Employment Law


Lochner presumption of equal power lives in labor law and undermines constitutional, statutory, and common law workplace protections

Samuel Bagenstos, University of Michigan

In the early 20th century (the “Lochner era”), courts invalidated numerous labor and employment laws for violating a supposed constitutional “freedom of contract.” 


FORTHCOMINGThe legal understanding and treatment of an employment relationship versus a contract

Julia Tomassetti, City University of Hong Kong

This paper shows that the law treats employment relationships differently from other contractual agreements and that this different treatment often places employees at a legal disadvantage relative to employers and to other contractual parties.


FORTHCOMINGEmployer domination of free speech in the workplace

Charlotte Garden, Seattle University School of Law

“At-will” employment is sometimes shorthanded as employers’ rights to fire employees (and employees’ right to quit) for a bad or arbitrary reason, or for no reason at all.


FORTHCOMINGWorkers’ ability to protect themselves from injury, illness, and death under OSHA and the market

Ann Rosenthal, former Associate Solicitor for Occupational Safety and Health at the Department of Labor

This paper examines some of the ways in which people lose rights when they become employees, and discusses how the Occupational Safety and Health Act, as administered by OSHA, attempts to empower employees to begin to reclaim some of those rights.


FORTHCOMINGThe myth of wage compensation for hazardous work

A small but dedicated group of economists, legal theorists, and political thinkers has promoted the argument that little if any labor market regulation is required to ensure the proper level of protection for occupational safety and health (OSH), because workers are fully compensated by higher wages for the risks they face on the job and that markets alone are sufficient to ensure this outcome.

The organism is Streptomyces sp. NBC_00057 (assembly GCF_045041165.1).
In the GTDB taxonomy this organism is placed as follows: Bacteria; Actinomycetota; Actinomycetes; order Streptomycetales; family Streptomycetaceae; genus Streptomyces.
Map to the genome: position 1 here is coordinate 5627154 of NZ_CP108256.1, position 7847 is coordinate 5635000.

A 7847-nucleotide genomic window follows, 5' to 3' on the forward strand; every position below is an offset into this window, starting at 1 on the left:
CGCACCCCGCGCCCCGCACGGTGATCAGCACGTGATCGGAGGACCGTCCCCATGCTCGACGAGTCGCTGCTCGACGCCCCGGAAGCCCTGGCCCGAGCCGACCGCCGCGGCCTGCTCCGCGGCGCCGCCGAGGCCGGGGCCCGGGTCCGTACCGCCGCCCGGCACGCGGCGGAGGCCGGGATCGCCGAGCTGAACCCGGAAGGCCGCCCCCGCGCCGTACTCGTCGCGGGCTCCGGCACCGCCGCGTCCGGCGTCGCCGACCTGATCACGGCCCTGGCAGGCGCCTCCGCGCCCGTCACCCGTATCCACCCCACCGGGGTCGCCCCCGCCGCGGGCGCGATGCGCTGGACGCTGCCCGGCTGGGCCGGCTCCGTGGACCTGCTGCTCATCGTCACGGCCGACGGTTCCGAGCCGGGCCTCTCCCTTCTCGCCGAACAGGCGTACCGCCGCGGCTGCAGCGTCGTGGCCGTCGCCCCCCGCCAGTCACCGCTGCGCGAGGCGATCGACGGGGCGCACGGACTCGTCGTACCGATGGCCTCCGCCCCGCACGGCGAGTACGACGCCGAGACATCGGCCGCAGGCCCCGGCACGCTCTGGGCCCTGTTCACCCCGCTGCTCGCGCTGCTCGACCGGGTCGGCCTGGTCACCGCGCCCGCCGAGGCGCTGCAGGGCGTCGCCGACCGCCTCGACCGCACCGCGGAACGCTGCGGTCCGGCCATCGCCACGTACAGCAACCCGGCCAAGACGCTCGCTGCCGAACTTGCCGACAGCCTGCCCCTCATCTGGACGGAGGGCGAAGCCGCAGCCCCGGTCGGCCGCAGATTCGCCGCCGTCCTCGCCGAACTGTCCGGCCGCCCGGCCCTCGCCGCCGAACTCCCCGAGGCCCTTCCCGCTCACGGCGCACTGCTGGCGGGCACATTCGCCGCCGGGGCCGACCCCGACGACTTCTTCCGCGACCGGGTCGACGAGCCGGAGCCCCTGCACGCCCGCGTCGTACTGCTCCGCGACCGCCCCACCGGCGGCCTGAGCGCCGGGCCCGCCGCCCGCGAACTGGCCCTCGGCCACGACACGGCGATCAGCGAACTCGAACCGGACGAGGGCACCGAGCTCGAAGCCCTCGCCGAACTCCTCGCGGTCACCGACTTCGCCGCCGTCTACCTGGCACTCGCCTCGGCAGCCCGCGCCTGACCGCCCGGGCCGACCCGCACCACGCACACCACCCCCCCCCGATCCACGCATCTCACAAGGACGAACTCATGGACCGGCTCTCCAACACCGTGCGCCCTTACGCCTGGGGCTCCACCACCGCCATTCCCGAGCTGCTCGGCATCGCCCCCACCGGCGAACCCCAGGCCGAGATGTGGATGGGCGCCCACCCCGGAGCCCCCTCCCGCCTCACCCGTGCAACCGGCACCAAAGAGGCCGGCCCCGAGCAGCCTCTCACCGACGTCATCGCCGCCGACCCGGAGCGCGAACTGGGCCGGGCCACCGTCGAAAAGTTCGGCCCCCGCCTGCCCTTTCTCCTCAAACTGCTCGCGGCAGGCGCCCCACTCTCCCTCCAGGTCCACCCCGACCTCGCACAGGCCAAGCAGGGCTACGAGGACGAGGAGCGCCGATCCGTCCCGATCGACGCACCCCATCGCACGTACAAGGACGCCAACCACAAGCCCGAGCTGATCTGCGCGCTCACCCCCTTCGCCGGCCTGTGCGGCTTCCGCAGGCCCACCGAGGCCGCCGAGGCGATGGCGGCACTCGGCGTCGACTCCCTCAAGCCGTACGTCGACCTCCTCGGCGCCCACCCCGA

FORTHCOMINGHow workers’ lack of power harms their health and safety


FORTHCOMINGConfronting fundamental power imbalances in the employment relationship



FORTHCOMINGCompetitive markets cannot explain differences in black--white labor market outcomes

William Darity, Duke University, and Valerie Wilson, Economic Policy Institute

Details forthcoming


FORTHCOMINGGender and bargaining power in the U.S. labor market

Nancy Folbre, University of Massachusetts-Amherst

There have been large and persistent disparities of labor market outcomes facing women and, though some disparities have declined, they remain consequential to women and their families.


FORTHCOMINGCompetitive markets cannot explain compensating wage differentials for occupational risks of injury, illness, or death

Leslie Boden, Boston University, and Peter Dorman, Evergreen State College

Recent years have seen a revival of the view that workers do not need to be protected against hazardous conditions at work because they have voluntarily chosen to accept them. 


FORTHCOMINGHow expanded employer power explains wage suppression and wage inequality

Josh Bivens, Larry Mishel, John Schmitt, and Heidi Shierholz, Economic Policy Institute

There is now widespread acceptance across the political spectrum that the typical worker’s wages have grown very slowly or been stagnant for several decades but a consensus narrative explaining wage stagnation has not developed yet.


FORTHCOMINGAssessing economic claims in philosophy and employment law